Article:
I recently purchased an 2019 iPad Air 3 from a buddy of mine that goes to Anderson University in SC. I bought the iPad because for the past year I have been wanting one to use for drawing and note taking (I’ve been doing doing illustrations physically in a sketch pad for about 2 years now), and his school had gifted each student an iPad and he never used it, so he was just going to sell it along with the Apple Pen they gave him with the iPad to me for a reduced price.

He had factory reset the iPad before I bought it from him, but upon starting it up, choosing my language, and connecting to our WiFi, a message popped up as the iPad was setting itself up that read something along the lines of “Account/Device Management by Anderson University. This device is managed by Anderson University. Please follow the steps to set up the iPad.” And then I clicked continue and it sent me to the window I attached in this email:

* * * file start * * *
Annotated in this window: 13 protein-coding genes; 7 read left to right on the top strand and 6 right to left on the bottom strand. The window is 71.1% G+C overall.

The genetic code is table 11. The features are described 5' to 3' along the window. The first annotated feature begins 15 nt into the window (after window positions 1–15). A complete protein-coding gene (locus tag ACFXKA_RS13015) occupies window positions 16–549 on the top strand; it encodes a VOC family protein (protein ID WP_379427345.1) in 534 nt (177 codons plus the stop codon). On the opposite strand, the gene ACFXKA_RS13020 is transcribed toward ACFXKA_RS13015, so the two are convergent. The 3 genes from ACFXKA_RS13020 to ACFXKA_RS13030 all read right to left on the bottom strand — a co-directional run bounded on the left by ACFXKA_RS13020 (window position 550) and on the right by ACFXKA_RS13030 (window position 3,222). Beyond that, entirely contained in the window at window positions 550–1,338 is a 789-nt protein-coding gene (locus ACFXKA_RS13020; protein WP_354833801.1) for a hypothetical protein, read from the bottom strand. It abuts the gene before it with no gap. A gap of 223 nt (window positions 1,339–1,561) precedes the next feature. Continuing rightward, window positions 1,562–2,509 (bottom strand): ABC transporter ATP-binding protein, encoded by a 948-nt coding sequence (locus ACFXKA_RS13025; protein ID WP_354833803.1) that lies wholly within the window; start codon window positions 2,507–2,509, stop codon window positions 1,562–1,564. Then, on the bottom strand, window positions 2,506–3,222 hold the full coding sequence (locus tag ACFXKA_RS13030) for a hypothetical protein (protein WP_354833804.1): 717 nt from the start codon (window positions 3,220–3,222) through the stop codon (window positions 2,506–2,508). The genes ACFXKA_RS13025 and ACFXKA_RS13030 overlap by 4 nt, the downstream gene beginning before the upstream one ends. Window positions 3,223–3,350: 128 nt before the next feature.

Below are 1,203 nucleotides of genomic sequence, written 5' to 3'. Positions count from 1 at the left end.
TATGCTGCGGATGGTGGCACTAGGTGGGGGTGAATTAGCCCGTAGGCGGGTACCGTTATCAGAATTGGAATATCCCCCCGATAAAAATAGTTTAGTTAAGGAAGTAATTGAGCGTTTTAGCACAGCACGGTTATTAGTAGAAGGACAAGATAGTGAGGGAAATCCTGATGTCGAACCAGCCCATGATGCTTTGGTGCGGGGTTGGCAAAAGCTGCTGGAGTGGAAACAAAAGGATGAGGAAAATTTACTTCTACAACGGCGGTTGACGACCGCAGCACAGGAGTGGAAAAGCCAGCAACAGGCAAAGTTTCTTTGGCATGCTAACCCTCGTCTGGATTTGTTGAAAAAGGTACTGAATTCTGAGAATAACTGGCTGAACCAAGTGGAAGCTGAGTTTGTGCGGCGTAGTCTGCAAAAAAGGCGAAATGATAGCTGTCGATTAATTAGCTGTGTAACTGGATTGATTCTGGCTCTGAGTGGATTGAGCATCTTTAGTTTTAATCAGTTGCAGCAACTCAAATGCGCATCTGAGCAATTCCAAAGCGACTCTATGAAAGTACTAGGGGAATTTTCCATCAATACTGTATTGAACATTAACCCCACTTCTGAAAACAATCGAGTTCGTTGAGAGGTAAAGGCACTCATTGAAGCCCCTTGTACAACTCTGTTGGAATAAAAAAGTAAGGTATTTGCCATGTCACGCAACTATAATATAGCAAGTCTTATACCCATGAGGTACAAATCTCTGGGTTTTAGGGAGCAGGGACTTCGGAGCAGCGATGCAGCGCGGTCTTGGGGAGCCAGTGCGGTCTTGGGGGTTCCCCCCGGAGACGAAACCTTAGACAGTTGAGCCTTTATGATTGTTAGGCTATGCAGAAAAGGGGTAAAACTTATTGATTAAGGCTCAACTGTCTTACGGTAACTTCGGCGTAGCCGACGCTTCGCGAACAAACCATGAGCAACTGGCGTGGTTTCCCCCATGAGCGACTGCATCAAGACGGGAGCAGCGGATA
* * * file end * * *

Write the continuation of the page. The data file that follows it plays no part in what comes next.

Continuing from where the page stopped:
I texted my friend and told him about it, and he was confused because some of his friends had sold their iPads to people and hadn’t had too many problems from what he was aware. It wouldn’t let me set up the iPad without the device management, so he just gave me his school account’s username and password so I could continue the set-up process.

After I set up the iPad I checked the general settings and looked into the MDM (Mobile Device Management) that it referred to earlier. The management seems to give them a lot of control over my iPad. I looked under the “Rights” for it and it had everything from “Erase all data and settings” to “install and remove applications and data” listed. They have so much control that I can’t even remove it manually. I don’t want the iPad if it’s not mine and not free from their control.

My friend ended up sending an email to them with the device serial code and mode number attached, explaining to them that he had sold it to his friend and was wondering if they could remove the device from their systems. But seeing as the school is the one that gave him the iPad for free, I’m not sure IT will just let him take it off their management. Like… for all they know he could be lying to them in order to just have his iPad be fully accessible and separated from their control. And seeing as they paid for it I doubt they’ll like the idea of him selling it either.